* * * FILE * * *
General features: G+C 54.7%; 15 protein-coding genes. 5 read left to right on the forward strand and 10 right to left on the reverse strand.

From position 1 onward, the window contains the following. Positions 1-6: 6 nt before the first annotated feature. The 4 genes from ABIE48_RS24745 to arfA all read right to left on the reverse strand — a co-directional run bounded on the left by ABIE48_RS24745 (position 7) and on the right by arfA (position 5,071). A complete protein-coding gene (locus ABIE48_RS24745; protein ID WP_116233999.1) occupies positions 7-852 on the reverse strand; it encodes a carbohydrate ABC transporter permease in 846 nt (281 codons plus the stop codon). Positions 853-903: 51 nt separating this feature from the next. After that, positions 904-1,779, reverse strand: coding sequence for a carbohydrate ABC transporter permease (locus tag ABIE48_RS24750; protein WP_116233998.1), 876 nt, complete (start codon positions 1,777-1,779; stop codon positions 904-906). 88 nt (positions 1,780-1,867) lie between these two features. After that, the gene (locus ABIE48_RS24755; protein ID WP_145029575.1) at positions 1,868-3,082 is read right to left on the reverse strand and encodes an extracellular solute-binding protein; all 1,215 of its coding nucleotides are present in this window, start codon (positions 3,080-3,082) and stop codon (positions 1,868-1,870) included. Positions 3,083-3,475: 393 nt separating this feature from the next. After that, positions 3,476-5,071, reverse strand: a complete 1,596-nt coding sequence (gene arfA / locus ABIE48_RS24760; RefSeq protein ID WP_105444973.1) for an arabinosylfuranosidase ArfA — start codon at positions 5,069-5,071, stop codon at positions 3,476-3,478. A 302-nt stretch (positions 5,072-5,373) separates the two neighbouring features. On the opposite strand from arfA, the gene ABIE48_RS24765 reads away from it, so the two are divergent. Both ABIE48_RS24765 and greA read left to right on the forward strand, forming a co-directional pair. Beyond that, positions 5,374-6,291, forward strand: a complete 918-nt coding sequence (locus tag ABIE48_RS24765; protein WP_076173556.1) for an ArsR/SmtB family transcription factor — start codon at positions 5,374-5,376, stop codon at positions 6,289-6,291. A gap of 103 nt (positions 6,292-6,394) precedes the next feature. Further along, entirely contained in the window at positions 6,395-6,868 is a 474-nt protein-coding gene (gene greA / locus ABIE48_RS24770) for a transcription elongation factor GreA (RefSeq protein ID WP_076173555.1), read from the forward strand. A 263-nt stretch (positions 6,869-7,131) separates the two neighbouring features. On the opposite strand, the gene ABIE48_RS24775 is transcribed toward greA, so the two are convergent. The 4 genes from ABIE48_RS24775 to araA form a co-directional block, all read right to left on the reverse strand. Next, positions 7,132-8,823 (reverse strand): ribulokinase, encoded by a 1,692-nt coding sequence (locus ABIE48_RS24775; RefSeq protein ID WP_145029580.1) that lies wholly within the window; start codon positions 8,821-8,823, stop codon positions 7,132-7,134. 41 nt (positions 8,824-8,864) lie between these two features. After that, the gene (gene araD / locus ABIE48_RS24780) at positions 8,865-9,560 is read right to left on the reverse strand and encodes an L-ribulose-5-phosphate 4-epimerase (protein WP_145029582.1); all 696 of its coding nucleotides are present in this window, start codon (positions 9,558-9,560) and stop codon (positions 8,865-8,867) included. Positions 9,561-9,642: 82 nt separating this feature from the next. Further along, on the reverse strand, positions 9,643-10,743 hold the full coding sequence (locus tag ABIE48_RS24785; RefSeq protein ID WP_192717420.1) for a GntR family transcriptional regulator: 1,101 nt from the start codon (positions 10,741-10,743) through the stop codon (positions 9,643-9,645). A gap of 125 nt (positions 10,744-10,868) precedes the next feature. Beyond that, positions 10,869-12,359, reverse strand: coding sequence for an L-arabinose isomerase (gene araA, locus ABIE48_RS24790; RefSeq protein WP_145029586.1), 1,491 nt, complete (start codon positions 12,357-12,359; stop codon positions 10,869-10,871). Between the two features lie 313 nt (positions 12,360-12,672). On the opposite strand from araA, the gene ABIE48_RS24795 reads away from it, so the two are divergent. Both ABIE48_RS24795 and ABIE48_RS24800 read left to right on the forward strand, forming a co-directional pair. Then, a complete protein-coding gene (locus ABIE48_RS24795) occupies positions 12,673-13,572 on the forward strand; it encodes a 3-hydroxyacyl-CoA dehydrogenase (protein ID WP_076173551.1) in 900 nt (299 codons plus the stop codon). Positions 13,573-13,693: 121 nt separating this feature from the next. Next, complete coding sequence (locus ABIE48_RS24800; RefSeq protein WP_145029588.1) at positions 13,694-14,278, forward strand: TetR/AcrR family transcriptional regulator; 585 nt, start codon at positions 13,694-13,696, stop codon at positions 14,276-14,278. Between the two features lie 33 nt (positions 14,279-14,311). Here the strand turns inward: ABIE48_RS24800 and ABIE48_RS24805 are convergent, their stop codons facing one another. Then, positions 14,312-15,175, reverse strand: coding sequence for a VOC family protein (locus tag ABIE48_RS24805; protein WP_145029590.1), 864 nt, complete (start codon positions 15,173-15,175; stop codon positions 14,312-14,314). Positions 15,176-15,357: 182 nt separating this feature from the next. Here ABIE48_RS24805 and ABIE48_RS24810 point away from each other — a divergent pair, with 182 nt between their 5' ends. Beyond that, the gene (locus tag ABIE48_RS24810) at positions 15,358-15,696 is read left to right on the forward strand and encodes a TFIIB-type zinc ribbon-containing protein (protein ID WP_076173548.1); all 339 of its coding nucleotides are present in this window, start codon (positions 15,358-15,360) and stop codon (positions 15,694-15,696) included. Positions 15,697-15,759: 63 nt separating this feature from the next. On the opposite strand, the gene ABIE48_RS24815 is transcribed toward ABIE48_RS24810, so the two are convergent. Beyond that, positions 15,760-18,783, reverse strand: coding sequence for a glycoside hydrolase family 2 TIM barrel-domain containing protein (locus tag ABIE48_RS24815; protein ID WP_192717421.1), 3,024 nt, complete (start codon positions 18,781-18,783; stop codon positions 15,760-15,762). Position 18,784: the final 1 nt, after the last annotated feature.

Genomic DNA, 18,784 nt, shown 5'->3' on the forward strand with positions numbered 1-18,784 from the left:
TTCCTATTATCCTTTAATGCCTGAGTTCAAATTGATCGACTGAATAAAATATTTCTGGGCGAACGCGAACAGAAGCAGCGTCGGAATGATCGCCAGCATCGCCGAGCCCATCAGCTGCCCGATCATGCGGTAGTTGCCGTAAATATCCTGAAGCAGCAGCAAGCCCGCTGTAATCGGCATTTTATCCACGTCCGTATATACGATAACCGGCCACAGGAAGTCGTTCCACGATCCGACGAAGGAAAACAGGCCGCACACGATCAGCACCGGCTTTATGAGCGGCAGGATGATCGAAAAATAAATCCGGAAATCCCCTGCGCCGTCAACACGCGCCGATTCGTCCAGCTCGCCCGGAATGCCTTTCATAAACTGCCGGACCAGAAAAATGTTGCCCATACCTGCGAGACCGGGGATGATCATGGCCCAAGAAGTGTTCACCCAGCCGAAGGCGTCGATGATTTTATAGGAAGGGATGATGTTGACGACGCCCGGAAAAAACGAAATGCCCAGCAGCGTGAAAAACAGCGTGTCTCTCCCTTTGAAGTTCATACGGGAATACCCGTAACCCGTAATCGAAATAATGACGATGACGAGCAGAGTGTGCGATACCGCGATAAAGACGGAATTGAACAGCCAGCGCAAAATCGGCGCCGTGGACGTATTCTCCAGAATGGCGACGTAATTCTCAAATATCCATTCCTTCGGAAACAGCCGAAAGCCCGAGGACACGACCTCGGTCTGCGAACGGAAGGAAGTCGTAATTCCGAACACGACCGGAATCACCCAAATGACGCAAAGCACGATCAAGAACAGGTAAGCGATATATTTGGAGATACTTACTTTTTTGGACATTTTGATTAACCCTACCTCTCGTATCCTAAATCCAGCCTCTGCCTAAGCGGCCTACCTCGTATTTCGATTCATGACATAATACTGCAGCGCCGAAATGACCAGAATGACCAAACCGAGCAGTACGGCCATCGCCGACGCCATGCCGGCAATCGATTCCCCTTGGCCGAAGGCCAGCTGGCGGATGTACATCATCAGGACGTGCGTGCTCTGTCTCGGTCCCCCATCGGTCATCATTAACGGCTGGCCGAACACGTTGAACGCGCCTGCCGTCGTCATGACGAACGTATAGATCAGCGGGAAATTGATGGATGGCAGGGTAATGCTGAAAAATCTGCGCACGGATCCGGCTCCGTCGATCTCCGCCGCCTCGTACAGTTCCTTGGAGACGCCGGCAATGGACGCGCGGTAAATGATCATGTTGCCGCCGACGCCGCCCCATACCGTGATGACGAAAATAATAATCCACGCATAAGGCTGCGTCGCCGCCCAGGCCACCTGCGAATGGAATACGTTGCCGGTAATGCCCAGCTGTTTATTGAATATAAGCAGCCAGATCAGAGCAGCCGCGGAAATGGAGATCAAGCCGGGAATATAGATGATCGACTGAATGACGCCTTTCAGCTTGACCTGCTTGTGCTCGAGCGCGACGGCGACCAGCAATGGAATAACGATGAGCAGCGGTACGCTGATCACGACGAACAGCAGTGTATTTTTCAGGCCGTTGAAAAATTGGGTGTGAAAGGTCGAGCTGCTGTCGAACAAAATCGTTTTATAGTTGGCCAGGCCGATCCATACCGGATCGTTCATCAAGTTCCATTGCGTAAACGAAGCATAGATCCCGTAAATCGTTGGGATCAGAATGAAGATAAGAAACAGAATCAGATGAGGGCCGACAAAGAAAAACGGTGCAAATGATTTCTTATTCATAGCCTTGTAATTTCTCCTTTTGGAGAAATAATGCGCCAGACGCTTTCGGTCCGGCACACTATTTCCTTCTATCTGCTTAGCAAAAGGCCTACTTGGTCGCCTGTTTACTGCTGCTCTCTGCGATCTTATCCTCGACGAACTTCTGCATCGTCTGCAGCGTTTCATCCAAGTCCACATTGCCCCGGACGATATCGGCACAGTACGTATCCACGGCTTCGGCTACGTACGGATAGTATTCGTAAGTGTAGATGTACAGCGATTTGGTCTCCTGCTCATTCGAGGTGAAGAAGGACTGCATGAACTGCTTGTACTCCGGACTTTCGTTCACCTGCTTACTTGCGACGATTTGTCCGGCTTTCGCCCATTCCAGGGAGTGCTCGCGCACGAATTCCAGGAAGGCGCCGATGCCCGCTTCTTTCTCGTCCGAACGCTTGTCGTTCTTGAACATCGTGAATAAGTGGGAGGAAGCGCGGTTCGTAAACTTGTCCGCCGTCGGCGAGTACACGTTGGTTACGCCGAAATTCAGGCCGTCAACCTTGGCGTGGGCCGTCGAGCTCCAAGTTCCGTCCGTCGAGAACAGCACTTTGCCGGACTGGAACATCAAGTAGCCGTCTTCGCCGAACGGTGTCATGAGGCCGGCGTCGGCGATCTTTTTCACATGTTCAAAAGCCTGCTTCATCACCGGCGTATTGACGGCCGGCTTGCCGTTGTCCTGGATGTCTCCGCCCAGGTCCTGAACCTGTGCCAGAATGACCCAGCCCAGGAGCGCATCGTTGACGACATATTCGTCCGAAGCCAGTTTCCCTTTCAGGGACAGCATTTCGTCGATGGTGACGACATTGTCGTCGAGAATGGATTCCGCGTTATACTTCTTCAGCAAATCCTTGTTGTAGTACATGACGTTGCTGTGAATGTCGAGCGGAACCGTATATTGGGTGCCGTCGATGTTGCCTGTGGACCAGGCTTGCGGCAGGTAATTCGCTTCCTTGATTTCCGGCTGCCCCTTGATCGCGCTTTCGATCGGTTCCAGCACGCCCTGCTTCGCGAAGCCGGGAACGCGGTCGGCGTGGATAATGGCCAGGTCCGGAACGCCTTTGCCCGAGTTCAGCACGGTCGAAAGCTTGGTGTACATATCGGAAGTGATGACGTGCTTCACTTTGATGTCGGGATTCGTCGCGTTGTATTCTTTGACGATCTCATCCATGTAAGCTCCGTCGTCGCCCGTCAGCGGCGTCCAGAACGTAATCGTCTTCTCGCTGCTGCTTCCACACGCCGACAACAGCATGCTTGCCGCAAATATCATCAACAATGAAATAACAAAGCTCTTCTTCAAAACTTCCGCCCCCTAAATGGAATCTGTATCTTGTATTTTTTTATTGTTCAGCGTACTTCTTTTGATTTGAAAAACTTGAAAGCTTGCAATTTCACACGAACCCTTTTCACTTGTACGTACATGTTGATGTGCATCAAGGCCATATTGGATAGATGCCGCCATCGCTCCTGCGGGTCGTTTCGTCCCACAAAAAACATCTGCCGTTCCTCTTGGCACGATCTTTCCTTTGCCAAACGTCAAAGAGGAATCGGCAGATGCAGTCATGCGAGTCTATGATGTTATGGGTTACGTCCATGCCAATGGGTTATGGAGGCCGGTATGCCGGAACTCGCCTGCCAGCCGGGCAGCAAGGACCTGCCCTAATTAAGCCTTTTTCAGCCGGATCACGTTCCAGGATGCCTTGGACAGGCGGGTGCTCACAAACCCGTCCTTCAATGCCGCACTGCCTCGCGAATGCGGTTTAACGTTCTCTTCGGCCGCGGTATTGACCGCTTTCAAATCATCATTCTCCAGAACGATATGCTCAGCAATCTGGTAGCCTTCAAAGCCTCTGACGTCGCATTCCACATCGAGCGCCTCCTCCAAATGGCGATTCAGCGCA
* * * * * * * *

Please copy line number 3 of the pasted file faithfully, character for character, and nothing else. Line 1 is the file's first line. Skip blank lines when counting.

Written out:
Genomic DNA, 18,784 nt, shown 5'->3' on the forward strand with positions numbered 1-18,784 from the left: